One thing the receiving mail server (if it checks for SPF) will do, is to simply check the IP that is connecting against the SPF entry, if it even exists. So if
email@example.com sends an E-Mail, it doesn't matter, that a server called
mail.example.com is greeting the receiving mail server, as long as the SPF entry in
mail.example.com to send e-mails in his name.
But the SPF-check is not the only check the receiver does to check for spam. Another one is from Postfix itself, where it verifies that the
EHLO hostname (the hostname the connecting server identifies itself with) is the same as the reverse DNS hostname from the IP connecting and also that this hostname points back to that IP.
So what you could do, is to make sure that the mail server has the proper hostname set (it usually uses this for
EHLO, but you can specify another one in
main.cf), which is the same like the rDNS of the IP it uses to connect to other mail servers and of course that this hostname points to the IP. This doesn't have to be
example.com, but could also be
mail.example.com as long as the SPF allows for that. But you need to put this SPF record in
example.com, since this is the domain where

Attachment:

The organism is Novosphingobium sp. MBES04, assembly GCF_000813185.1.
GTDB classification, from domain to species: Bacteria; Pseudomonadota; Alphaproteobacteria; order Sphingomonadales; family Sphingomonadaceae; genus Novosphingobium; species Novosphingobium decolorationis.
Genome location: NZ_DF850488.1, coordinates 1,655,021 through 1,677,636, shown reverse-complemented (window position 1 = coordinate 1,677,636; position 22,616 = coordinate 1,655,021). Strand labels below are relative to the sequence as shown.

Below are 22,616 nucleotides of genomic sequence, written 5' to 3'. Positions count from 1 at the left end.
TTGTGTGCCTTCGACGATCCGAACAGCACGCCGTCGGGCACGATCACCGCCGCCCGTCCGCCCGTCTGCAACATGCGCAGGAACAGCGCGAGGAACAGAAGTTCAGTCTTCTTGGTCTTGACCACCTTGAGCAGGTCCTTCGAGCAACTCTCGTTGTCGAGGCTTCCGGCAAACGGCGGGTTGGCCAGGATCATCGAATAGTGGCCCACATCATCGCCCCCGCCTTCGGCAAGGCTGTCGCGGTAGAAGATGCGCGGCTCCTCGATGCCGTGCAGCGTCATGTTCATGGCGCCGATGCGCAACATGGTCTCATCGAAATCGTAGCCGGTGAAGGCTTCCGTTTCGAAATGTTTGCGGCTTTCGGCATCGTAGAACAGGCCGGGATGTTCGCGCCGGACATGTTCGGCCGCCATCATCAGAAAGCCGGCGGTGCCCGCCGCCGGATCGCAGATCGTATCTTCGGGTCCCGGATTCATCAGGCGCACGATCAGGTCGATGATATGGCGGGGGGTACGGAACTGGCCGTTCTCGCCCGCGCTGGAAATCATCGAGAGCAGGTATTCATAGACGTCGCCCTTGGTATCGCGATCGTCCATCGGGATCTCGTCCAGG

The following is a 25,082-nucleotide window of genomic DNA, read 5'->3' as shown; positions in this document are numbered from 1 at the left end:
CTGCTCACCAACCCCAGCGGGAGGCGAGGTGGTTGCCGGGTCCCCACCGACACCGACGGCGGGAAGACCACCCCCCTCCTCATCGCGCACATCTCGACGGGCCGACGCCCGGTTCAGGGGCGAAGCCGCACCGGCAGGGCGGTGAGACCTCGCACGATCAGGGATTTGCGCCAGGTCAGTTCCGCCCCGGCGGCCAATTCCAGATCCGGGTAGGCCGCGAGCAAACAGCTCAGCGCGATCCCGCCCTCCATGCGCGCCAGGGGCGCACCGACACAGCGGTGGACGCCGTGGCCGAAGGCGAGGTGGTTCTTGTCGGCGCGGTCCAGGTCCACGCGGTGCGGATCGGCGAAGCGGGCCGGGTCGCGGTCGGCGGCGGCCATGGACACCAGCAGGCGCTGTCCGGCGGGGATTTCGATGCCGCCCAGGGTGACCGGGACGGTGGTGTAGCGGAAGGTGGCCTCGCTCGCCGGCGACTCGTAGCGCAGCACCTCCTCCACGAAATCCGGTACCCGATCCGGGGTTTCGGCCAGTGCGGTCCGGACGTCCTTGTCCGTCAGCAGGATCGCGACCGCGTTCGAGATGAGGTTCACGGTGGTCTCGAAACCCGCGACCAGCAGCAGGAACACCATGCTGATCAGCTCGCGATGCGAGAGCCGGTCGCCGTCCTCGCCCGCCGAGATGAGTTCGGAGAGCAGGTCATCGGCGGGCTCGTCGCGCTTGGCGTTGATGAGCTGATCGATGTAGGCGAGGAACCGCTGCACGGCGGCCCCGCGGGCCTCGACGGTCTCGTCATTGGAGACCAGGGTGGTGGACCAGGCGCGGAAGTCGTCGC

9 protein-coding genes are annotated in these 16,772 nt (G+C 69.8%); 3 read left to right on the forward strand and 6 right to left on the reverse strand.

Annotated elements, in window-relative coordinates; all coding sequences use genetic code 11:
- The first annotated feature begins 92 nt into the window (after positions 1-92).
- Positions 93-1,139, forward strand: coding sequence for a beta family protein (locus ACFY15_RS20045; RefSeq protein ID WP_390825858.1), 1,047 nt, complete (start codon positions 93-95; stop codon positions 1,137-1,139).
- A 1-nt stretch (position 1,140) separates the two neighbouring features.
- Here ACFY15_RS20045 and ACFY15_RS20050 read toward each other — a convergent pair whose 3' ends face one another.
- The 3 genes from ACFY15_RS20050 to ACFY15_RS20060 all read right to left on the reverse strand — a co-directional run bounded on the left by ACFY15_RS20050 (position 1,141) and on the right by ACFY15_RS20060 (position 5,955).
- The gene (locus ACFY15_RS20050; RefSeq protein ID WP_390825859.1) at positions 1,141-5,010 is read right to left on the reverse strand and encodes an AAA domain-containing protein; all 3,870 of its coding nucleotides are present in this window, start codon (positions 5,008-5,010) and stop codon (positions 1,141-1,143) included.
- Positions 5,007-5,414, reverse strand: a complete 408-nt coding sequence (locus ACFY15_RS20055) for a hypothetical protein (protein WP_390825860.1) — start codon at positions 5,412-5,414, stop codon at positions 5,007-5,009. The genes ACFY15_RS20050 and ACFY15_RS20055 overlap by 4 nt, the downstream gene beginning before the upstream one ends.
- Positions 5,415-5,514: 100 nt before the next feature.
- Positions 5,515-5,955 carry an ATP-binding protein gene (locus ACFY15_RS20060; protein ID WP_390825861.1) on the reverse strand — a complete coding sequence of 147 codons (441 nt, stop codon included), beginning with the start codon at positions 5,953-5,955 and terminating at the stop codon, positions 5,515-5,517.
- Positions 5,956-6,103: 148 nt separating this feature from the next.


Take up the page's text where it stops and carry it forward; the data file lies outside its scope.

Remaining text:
firstname.lastname@example.org belongs to.
For the SPF entry, I would recommend you to use IP addresses instead, since every hostname it has to check, results in another DNS request which slows down your e-mail processing. Unless you change your IP addresses rather often, there is really no need to use hostnames.
v=spf1 ip4:192.0.2.1 ip4:192.0.2.2 ip6:fe80:123::4
You can add
mx after the IP address, but it doesn't really make a difference if it points to the same IP anyways. By the way: if you don't want mails that fail the SPF-check to be rejected (this is usually the default), you can add
~all (notice the tilde) at the end too. If you want it to be rejected all together put
Now for the last part of your question: Yes, you can set the hostname/rDNS to
mail.example.com and still serve webrequest over
I hope this was helpful to you.